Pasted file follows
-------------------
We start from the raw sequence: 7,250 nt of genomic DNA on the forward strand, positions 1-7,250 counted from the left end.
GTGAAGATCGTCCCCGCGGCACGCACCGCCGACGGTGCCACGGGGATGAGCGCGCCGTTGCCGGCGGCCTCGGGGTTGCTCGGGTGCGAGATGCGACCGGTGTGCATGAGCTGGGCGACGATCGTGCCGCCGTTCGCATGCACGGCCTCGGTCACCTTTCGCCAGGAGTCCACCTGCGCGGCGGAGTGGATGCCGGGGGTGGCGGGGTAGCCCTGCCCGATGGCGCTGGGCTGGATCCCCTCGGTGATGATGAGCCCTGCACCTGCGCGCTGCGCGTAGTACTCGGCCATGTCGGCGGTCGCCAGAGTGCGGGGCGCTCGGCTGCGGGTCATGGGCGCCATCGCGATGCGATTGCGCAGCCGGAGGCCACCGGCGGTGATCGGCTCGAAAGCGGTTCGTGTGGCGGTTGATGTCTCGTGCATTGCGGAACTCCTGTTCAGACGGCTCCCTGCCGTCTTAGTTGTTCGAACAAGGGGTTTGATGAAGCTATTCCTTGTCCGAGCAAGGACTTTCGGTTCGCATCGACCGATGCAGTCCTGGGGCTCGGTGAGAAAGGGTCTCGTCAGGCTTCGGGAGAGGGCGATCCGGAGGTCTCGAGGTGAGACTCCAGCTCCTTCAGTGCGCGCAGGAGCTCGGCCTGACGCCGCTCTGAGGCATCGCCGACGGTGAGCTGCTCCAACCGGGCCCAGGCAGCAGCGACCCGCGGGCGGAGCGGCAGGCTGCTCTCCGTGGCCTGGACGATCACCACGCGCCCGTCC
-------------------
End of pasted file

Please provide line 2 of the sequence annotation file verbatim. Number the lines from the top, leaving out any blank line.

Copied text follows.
GTGAAGATCGTCCCCGCGGCACGCACCGCCGACGGTGCCACGGGGATGAGCGCGCCGTTGCCGGCGGCCTCGGGGTTGCTCGGGTGCGAGATGCGACCGGTGTGCATGAGCTGGGCGACGATCGTGCCGCCGTTCGCATGCACGGCCTCGGTCACCTTTCGCCAGGAGTCCACCTGCGCGGCGGAGTGGATGCCGGGGGTGGCGGGGTAGCCCTGCCCGATGGCGCTGGGCTGGATCCCCTCGGTGATGATGAGCCCTGCACCTGCGCGCTGCGCGTAGTACTCGGCCATGTCGGCGGTCGCCAGAGTGCGGGGCGCTCGGCTGCGGGTCATGGGCGCCATCGCGATGCGATTGCGCAGCCGGAGGCCACCGGCGGTGATCGGCTCGAAAGCGGTTCGTGTGGCGGTTGATGTCTCGTGCATTGCGGAACTCCTGTTCAGACGGCTCCCTGCCGTCTTAGTTGTTCGAACAAGGGGTTTGATGAAGCTATTCCTTGTCCGAGCAAGGACTTTCGGTTCGCATCGACCGATGCAGTCCTGGGGCTCGGTGAGAAAGGGTCTCGTCAGGCTTCGGGAGAGGGCGATCCGGAGGTCTCGAGGTGAGACTCCAGCTCCTTCAGTGCGCGCAGGAGCTCGGCCTGACGCCGCTCTGAGGCATCGCCGACGGTGAGCTGCTCCAACCGGGCCCAGGCAGCAGCGACCCGCGGGCGGAGCGGCAGGCTGCTCTCCGTGGCCTGGACGATCACCACGCGCCCGTCC